Disinformation is more than just lies, it’s about power.
The problem of mis & disinformation in Asian American communities is not just about what constitutes ‘true’ or ‘false’ information, but rather how we understand misleading, manipulative, & deceptive information practices as facilitating harm in our communities.
Letter of Support for Caste Equity
The Asian American Disinformation Table unequivocally supports the movement for caste equity and recognizes the important work led by organizations like Equality Labs to achieve protections for caste-oppressed people. Equality Labs and other Dalit and South Asian organizations are facing casteist disinformation and reputation smears as retaliation for advocating to address the lived realities of caste discrimination; these tactics seek to intimidate them into silence and undermine their public credibility through the spreading of lies and verbal harassment.
We know that disinformation is not just about lies, it is about power and exposes frictions, fault lines, and tensions within and across our various diasporic communities. As a coalition committed to issues of racial justice and equity, we see the necessity for caste reconciliation in our communities. We write in support of Equality Labs as an organization that supports and represents caste-oppressed communities and strongly condemn the efforts of bad actors seeking to undermine the credibility of the organization.
The Asian American Disinformation Table is a national table that coordinates research, strategies, policy recommendations, pop culture, messaging interventions, & corporate accountability around issues of domestic & transnational misinformation and disinformation impacting Asian Americans.
We are an interfaith, inter-caste, multi-ethnic, multi-language coalition that builds shared intergenerational resilience across Asian American communities. We support individual member organizations working on issues against polarization & harmful narratives, sharing learnings, and coordinating with allies outside the U.S.
Tell me more
The Asian American Disinformation Table understands Asian American as a collective political formation that includes immigrant and diasporic communities with homelands connected to Asia, South Asia, Southeast Asia, and the Pacific Rim (e.g. China, Taiwan, Hong Kong, Vietnam, Cambodia, Laos, Thailand, Philippines, India, Japan, Pakistan, Korea, Bangladesh, Indonesia, Sri Lanka, Malaysia, the Caribbean, Burma, Tibet, and many ethnic and religious minorities).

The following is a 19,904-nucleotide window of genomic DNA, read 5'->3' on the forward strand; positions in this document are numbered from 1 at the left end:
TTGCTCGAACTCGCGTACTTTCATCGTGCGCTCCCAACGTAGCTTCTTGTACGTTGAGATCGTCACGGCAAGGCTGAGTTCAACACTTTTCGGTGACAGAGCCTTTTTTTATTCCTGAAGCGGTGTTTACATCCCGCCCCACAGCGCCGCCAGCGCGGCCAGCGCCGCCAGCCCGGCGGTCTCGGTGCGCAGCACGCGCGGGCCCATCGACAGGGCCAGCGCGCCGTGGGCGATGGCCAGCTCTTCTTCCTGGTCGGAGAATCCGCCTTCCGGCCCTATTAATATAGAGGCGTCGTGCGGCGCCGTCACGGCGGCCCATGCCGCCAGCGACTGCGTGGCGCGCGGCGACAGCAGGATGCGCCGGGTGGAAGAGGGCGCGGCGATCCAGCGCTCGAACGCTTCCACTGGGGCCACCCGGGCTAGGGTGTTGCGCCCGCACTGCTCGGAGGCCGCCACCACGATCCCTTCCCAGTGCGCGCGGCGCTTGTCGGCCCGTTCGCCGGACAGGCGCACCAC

The Asian American Disinformation Table is anchored by the National Council of Asian Pacific Americans (NCAPA), and is part of the Disinformation Defense League network, a project of the Media Democracy Fund.
The Asian American Disinformation Table is co-chaired by Asian Americans Advancing Justice – Asian American Justice Center (AAAJ-AAJC), Asian Pacific American Labor Alliance (APALA), Equality Labs, and NCAPA.
Power, Platforms, and Politics.
While such disinformation may originate from bad actors with malicious intent (and certainly, there are key actors and influencers with power and capital), they can also spread in seemingly more innocent ways such as between family members or within community groups—sometimes even out of ‘good’ intentions and care.
Such information harms occur at disparate and incommensurable scales, ranging from the incitement of deadly Asian American racial violence and voter suppression. Our approach to disinformation expands on the limitations of current mainstream definitions that focus on truthfulness and intent. Instead, we focus on how harmful information and problematic narratives become mobilized to maintain and expand existing power structures and inequities.
Mapping disinformation in our communities involves an active commitment to seeking the end of intersecting structural oppressions, including white supremacy, caste oppression, anti-Blackness, xenophobia, sexism, transphobia, ableism, and misogyny.
What is dis-, mis-, and malinformation?
Disinformation is misleading, incorrect, or false information spread with the intent to harm and mislead, often for political gain or profit.
Misinformation is misleading, incorrect, or false information that is spread with no intent to harm; the people spreading it don’t know it is false.
Malinformation is genuine information shared with an intent to cause harm, such as doxxing or revealing private information.
What is racialized disinformation?
Disinformation is not race neutral.